It's been a few days since the 20th anniversary of Bhopal, and I think that it's worth taking a moment to look at "corporate responsibility".
In summary, in 1984 a large quantity of a still unknown poison gas was released from a Union Carbide plant in Bhopal, India. 20,000 people died from exposure, and 150,000+ more are disabled for life, requiring ongoing medical care. Union Carbide reached a negotiated settlement with the Indian Government for some $470 million ($23,500 per death), of which only one quarter has been paid to victims. Most Indians received only $300 - $500 each for life-long injuries--a payment that covers less than one year of medical treatment. Union Carbide has to this day not decontaminated the Bhopal site, resulting in ongoing contamination from groundwater and latent exposure. Union Carbide CEO Warren Anderson has been charged with manslaughter by the Indian government, but refuses to appear before an Indian court, and the US government refuses to extradite him.
Here is an excellent site with information on Bhopal:
In 2001, Dow Chemical purchased Union Carbide, with full understanding of the history of the company. Is anyone surprised that neither Dow Chemical or Union Carbide before them has refused to properly compensate and clean up Bhopal? Racism (In the words of a Union Carbide spokesman, "$500 is plenty good for an Indian") has certainly played a role, but it is the fundamental design of the corporate structure that has driven the actions of both Dow and Union Carbide. Recent events make this very explicit:
Just last week, in a live interview on BBC news, a Yes-Man member representing himself as a Dow Chemical spokesman Jude Finisterra ("Jude", patron saint of lost causes and "Finisterra", end of the earth) made a public apology for Dow's actions since assuming control of Union Carbide, and laid out a $12 billion plan to make right the situation. It took less than 2 hours for the farce to unravel and for BBC to issue a retraction, but in that time Dow Chemical stock lost 4.2% of its value.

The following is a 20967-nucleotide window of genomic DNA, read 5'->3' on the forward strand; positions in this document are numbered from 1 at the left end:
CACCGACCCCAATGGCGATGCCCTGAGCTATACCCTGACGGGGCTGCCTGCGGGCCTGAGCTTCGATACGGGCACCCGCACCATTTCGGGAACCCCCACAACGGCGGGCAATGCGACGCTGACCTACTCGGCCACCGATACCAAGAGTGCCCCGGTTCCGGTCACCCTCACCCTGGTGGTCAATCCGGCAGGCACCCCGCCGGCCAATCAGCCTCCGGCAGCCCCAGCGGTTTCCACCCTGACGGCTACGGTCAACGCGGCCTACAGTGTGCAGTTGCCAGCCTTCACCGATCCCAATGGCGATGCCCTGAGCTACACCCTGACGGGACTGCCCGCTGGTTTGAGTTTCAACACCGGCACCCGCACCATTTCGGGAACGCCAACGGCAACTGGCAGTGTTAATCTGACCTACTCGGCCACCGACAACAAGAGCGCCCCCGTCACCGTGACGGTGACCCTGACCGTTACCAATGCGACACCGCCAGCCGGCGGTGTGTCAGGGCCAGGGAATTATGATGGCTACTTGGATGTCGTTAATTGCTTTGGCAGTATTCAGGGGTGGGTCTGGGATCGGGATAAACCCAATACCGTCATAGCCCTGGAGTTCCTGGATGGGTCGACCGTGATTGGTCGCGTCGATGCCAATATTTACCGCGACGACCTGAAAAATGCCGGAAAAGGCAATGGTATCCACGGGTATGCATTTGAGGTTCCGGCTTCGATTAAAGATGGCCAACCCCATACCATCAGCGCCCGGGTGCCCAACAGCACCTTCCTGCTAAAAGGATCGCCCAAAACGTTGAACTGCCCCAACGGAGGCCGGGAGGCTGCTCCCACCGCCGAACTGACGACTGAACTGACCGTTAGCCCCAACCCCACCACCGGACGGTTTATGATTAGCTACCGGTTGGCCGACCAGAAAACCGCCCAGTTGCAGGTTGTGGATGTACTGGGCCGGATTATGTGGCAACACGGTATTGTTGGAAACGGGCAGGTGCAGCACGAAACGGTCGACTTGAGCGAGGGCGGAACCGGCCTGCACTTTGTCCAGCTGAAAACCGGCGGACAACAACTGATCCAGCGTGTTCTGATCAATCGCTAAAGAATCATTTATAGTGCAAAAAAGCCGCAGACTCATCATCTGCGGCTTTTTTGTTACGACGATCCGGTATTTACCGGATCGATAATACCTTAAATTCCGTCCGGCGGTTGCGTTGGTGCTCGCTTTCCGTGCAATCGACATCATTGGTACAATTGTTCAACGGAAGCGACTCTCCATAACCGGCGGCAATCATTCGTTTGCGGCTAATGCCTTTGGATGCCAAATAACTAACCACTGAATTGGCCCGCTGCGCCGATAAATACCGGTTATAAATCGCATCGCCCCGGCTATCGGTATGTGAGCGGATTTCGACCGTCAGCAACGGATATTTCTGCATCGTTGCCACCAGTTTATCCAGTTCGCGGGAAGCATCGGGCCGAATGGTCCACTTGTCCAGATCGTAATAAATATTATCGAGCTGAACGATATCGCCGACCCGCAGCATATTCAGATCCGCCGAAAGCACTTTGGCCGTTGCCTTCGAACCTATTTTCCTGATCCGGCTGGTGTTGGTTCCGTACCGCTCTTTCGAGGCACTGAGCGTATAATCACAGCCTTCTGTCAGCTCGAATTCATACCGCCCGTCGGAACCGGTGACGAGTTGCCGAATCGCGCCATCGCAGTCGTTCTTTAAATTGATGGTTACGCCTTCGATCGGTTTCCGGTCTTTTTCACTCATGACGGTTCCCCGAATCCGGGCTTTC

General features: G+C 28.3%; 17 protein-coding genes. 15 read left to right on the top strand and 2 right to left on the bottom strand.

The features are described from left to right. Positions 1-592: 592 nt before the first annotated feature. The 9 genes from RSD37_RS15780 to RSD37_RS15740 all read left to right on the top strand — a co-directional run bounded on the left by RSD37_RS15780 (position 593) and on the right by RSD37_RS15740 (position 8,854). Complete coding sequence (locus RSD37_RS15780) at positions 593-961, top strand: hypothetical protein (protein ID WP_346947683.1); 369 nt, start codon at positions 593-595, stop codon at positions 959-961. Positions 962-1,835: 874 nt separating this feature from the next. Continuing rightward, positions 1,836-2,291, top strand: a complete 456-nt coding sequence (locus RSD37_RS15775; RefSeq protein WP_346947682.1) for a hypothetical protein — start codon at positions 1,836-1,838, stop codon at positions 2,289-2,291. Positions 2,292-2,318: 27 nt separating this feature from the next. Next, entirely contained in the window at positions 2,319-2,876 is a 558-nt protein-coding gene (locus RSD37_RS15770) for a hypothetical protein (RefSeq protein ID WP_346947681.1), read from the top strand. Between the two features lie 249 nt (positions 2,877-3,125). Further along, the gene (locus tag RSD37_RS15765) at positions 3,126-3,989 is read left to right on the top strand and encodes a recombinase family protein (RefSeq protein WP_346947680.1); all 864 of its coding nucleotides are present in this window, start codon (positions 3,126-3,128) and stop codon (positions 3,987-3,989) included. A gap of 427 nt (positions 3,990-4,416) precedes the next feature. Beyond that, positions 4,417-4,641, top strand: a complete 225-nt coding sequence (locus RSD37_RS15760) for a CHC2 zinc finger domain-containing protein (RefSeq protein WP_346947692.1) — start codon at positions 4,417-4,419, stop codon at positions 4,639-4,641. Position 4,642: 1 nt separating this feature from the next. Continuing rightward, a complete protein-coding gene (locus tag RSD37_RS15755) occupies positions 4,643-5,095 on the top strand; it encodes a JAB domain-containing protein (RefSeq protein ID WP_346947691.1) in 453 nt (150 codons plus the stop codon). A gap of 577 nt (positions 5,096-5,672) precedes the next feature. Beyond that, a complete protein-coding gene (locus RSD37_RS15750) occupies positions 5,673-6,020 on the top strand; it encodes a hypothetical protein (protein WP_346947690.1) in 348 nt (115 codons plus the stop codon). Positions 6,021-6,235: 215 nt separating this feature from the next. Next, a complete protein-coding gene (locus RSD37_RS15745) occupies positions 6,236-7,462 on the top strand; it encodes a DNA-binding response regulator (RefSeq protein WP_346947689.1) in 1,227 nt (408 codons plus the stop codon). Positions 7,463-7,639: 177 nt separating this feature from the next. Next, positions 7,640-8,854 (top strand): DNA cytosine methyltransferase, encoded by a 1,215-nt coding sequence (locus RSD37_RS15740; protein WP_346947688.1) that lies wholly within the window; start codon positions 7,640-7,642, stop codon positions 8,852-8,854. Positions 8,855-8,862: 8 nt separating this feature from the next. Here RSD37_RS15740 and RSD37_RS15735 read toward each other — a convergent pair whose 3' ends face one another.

I have often heard companies like Dow say that they "are dedicated to serving our customers", or that they "understand their responsibility to...". Unfortunately, the truth rarely comes out: Corporations are by their very nature dedicated and responsible to only one goal: increasing stock value to shareholders. The shareholder reaction to the false Dow announcement makes this very clear: they don't care if Dow does the right thing. They don't own shares in Dow for it to do the right thing. They own shares in Dow to make money. Period. Any claims of corporate responsibility extending beyond that simple goal are pure fantasy.
The corporation is a non-sentient structure. It doesn't fell good or bad about what it does. Even its human officers aren't really concerned with good or bad. By the very structural nature of the corporation, the humans behind the corporate front are only responsible for pleasing the shareholders. If responsibility for moral or just action exists at all, it lies squarely on the shoulders of the shareholder. Shareholders make their desires very clear indeed: they must choose between money and morality--the corporation cannot by its very structure make that decision for them.
The primary problem with regulating corporate action through a shareholder sense of morality is the very size of large corporations. Small corporations, with only a handful of shareholders (i.e. not publicly traded), can be effectively regulated by shareholder morality. But when there are thousands and thousands of shareholders with little personal affiliation or association with the corporation, it becomes very easy to think that "I don't even own 1/10 of 1%", or "It's just something that my mutual fund owns". From the standpoint of societal good, this is the core of the problem with the corporate structure: responsibility for the action of a corporation is diffused so thin among vast seas of shareholders that very, very few will choose to obey their sense of morality over their drive for profit.
The corporation is a structure that, like a virus, is very nearly alive. It has its own free will, a will that is every bit as much determined by its ontogeny as that of a human's free will. The problems caused by large corporations will, therefore, only be effectively solved by addressing this fundamental structure and ontogeny.